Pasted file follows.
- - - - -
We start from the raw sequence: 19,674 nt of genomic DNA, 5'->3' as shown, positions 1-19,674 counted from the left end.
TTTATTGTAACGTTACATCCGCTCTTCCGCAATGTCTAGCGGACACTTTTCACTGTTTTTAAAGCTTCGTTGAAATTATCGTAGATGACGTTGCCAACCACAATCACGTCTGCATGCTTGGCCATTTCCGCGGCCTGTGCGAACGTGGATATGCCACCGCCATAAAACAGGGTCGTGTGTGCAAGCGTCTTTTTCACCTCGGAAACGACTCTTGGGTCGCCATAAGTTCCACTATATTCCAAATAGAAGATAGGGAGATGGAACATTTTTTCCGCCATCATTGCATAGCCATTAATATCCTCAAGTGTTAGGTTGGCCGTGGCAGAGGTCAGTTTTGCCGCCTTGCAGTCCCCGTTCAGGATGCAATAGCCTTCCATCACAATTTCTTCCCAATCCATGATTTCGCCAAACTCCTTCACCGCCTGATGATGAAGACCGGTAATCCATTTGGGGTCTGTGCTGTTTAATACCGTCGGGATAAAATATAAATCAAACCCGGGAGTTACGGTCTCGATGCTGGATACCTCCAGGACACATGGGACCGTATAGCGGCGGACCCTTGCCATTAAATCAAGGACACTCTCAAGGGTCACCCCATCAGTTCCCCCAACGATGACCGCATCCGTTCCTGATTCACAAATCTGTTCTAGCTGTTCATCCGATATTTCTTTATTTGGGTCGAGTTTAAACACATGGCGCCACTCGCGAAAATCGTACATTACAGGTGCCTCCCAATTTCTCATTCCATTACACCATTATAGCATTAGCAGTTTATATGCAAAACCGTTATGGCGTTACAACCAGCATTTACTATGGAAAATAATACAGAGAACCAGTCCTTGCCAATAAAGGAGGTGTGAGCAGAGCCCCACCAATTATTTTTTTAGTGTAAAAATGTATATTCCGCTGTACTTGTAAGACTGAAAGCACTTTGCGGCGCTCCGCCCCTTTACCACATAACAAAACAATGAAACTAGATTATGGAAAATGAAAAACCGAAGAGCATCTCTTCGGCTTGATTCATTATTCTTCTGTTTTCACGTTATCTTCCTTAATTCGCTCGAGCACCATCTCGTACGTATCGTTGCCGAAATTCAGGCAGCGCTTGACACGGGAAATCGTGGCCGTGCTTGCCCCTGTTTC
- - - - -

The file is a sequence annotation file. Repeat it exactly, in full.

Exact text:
We start from the raw sequence: 19,674 nt of genomic DNA, 5'->3' as shown, positions 1-19,674 counted from the left end.
TTTATTGTAACGTTACATCCGCTCTTCCGCAATGTCTAGCGGACACTTTTCACTGTTTTTAAAGCTTCGTTGAAATTATCGTAGATGACGTTGCCAACCACAATCACGTCTGCATGCTTGGCCATTTCCGCGGCCTGTGCGAACGTGGATATGCCACCGCCATAAAACAGGGTCGTGTGTGCAAGCGTCTTTTTCACCTCGGAAACGACTCTTGGGTCGCCATAAGTTCCACTATATTCCAAATAGAAGATAGGGAGATGGAACATTTTTTCCGCCATCATTGCATAGCCATTAATATCCTCAAGTGTTAGGTTGGCCGTGGCAGAGGTCAGTTTTGCCGCCTTGCAGTCCCCGTTCAGGATGCAATAGCCTTCCATCACAATTTCTTCCCAATCCATGATTTCGCCAAACTCCTTCACCGCCTGATGATGAAGACCGGTAATCCATTTGGGGTCTGTGCTGTTTAATACCGTCGGGATAAAATATAAATCAAACCCGGGAGTTACGGTCTCGATGCTGGATACCTCCAGGACACATGGGACCGTATAGCGGCGGACCCTTGCCATTAAATCAAGGACACTCTCAAGGGTCACCCCATCAGTTCCCCCAACGATGACCGCATCCGTTCCTGATTCACAAATCTGTTCTAGCTGTTCATCCGATATTTCTTTATTTGGGTCGAGTTTAAACACATGGCGCCACTCGCGAAAATCGTACATTACAGGTGCCTCCCAATTTCTCATTCCATTACACCATTATAGCATTAGCAGTTTATATGCAAAACCGTTATGGCGTTACAACCAGCATTTACTATGGAAAATAATACAGAGAACCAGTCCTTGCCAATAAAGGAGGTGTGAGCAGAGCCCCACCAATTATTTTTTTAGTGTAAAAATGTATATTCCGCTGTACTTGTAAGACTGAAAGCACTTTGCGGCGCTCCGCCCCTTTACCACATAACAAAACAATGAAACTAGATTATGGAAAATGAAAAACCGAAGAGCATCTCTTCGGCTTGATTCATTATTCTTCTGTTTTCACGTTATCTTCCTTAATTCGCTCGAGCACCATCTCGTACGTATCGTTGCCGAAATTCAGGCAGCGCTTGACACGGGAAATCGTGGCCGTGCTTGCCCCTGTTTC